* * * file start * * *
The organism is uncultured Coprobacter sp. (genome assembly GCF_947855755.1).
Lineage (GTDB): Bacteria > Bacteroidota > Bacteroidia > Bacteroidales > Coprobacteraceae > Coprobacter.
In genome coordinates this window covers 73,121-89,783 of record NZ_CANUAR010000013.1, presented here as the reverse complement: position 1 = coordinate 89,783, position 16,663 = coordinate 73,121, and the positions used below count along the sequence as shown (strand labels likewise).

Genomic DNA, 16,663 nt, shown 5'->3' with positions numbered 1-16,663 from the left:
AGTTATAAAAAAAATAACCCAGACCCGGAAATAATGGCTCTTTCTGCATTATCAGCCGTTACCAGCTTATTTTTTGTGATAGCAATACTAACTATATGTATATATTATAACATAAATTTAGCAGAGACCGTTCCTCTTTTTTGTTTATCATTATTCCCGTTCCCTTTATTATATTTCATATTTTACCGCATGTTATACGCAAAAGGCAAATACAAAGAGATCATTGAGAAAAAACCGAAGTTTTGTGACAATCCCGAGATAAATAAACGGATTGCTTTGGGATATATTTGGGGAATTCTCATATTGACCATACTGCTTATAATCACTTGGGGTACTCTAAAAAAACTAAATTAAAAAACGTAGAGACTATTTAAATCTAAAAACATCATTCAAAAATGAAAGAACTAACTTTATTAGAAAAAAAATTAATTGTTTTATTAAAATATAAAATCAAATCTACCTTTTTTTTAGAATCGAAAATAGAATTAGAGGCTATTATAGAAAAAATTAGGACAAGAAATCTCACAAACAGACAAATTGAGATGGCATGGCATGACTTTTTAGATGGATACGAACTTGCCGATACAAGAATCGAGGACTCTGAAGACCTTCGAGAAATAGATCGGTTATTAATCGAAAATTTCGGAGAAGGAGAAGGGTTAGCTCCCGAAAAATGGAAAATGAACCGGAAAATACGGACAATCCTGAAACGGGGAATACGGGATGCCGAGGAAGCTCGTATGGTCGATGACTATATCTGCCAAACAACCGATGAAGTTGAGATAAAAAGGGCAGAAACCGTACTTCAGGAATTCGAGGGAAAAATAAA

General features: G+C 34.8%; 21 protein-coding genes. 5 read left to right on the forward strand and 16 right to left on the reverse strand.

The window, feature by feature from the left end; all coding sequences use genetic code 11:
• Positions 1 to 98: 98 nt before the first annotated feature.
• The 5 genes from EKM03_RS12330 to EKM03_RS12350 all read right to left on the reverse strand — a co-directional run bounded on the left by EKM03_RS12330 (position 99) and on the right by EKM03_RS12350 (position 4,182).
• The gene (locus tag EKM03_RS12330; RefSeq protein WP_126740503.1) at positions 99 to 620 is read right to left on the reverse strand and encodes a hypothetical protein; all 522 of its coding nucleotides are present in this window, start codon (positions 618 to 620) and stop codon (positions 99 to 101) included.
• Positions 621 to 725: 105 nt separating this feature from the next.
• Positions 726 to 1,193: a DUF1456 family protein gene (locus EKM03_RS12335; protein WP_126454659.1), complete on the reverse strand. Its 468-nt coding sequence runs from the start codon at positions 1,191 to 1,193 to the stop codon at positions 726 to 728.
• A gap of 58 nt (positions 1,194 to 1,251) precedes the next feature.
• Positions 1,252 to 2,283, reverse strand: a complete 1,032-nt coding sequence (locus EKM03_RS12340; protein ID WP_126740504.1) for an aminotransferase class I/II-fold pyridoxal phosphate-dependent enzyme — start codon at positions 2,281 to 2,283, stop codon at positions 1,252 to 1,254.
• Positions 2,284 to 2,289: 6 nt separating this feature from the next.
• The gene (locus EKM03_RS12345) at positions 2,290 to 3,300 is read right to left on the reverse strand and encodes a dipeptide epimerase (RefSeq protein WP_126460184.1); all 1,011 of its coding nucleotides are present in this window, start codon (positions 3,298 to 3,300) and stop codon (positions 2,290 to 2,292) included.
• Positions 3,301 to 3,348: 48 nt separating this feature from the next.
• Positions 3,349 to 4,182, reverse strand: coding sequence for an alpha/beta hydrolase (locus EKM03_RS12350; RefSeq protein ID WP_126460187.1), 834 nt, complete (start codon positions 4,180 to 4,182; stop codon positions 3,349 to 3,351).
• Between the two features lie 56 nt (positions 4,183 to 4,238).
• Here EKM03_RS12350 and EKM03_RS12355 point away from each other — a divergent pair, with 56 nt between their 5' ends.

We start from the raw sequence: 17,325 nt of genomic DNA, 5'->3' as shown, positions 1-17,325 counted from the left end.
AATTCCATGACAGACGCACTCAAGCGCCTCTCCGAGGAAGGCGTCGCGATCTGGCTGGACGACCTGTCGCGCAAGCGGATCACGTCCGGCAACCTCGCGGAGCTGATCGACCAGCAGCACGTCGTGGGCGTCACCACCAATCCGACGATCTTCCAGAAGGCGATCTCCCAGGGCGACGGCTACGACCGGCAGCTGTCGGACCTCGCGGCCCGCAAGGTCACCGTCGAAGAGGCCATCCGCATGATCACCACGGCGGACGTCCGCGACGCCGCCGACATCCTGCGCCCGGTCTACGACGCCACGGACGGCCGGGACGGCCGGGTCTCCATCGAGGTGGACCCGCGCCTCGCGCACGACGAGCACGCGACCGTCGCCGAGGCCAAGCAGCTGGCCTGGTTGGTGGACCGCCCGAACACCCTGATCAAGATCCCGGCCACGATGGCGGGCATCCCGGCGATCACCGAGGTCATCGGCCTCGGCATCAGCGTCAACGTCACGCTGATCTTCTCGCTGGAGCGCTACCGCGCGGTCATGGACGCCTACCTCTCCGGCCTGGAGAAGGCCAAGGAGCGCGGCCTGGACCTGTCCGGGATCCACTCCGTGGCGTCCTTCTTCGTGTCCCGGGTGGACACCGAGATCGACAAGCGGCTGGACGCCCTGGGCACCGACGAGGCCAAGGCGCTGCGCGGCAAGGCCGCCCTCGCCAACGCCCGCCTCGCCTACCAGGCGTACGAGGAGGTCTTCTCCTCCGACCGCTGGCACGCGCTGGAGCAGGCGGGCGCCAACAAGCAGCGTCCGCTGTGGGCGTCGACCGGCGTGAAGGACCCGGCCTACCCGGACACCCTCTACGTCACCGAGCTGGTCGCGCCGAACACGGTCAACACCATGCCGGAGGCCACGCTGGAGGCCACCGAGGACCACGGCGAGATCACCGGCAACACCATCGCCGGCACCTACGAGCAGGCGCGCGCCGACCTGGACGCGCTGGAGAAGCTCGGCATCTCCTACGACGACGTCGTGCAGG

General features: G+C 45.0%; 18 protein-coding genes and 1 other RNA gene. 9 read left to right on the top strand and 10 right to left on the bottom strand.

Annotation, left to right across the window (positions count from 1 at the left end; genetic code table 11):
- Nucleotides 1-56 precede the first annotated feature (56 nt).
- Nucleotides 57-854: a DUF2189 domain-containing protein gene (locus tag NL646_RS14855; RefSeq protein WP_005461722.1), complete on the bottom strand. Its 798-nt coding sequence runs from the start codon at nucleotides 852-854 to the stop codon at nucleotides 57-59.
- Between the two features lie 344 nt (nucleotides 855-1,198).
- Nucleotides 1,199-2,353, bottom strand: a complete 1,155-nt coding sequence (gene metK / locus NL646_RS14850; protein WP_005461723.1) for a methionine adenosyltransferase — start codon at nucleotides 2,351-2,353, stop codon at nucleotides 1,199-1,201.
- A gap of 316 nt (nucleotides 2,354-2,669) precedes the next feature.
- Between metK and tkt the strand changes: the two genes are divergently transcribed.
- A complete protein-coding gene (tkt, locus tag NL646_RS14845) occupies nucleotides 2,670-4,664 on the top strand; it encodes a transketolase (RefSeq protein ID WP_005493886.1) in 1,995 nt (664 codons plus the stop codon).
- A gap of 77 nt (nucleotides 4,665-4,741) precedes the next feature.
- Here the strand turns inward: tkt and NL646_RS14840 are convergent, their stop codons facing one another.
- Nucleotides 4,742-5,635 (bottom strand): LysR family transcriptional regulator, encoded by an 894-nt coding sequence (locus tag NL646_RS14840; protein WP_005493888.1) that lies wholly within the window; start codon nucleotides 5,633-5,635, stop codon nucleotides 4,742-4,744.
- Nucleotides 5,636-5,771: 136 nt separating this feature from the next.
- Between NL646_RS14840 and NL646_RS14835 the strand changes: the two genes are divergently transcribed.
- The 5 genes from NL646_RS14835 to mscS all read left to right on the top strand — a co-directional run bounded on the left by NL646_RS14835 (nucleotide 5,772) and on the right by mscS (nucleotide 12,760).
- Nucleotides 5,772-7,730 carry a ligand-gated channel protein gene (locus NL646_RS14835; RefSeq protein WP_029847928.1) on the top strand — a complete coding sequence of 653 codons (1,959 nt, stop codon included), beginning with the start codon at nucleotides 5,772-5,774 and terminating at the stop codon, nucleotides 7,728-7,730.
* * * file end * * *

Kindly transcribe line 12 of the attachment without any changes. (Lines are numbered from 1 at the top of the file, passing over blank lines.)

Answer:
• Positions 726 to 1,193: a DUF1456 family protein gene (locus EKM03_RS12335; protein WP_126454659.1), complete on the reverse strand. Its 468-nt coding sequence runs from the start codon at positions 1,191 to 1,193 to the stop codon at positions 726 to 728.